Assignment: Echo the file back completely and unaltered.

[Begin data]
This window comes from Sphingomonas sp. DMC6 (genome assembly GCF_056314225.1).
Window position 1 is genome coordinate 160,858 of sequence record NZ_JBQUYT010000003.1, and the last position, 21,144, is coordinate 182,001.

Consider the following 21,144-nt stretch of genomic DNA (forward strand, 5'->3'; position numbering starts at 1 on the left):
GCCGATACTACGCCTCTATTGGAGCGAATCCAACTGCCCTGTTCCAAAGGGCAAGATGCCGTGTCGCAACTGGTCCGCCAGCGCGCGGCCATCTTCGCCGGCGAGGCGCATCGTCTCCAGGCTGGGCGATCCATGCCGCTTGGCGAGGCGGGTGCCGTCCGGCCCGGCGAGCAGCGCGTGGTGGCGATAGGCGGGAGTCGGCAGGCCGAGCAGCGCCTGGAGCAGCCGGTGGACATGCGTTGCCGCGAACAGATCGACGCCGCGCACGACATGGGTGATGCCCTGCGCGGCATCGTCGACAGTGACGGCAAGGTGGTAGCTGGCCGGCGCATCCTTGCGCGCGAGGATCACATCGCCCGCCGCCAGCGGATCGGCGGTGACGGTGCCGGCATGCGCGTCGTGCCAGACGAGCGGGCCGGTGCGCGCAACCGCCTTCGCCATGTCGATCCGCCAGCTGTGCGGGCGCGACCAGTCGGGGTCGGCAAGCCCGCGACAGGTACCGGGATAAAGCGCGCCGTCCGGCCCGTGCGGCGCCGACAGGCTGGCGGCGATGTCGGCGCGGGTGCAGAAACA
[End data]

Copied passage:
This window comes from Sphingomonas sp. DMC6 (genome assembly GCF_056314225.1).
Window position 1 is genome coordinate 160,858 of sequence record NZ_JBQUYT010000003.1, and the last position, 21,144, is coordinate 182,001.

Consider the following 21,144-nt stretch of genomic DNA (forward strand, 5'->3'; position numbering starts at 1 on the left):
GCCGATACTACGCCTCTATTGGAGCGAATCCAACTGCCCTGTTCCAAAGGGCAAGATGCCGTGTCGCAACTGGTCCGCCAGCGCGCGGCCATCTTCGCCGGCGAGGCGCATCGTCTCCAGGCTGGGCGATCCATGCCGCTTGGCGAGGCGGGTGCCGTCCGGCCCGGCGAGCAGCGCGTGGTGGCGATAGGCGGGAGTCGGCAGGCCGAGCAGCGCCTGGAGCAGCCGGTGGACATGCGTTGCCGCGAACAGATCGACGCCGCGCACGACATGGGTGATGCCCTGCGCGGCATCGTCGACAGTGACGGCAAGGTGGTAGCTGGCCGGCGCATCCTTGCGCGCGAGGATCACATCGCCCGCCGCCAGCGGATCGGCGGTGACGGTGCCGGCATGCGCGTCGTGCCAGACGAGCGGGCCGGTGCGCGCAACCGCCTTCGCCATGTCGATCCGCCAGCTGTGCGGGCGCGACCAGTCGGGGTCGGCAAGCCCGCGACAGGTACCGGGATAAAGCGCGCCGTCCGGCCCGTGCGGCGCCGACAGGCTGGCGGCGATGTCGGCGCGGGTGCAGAAACA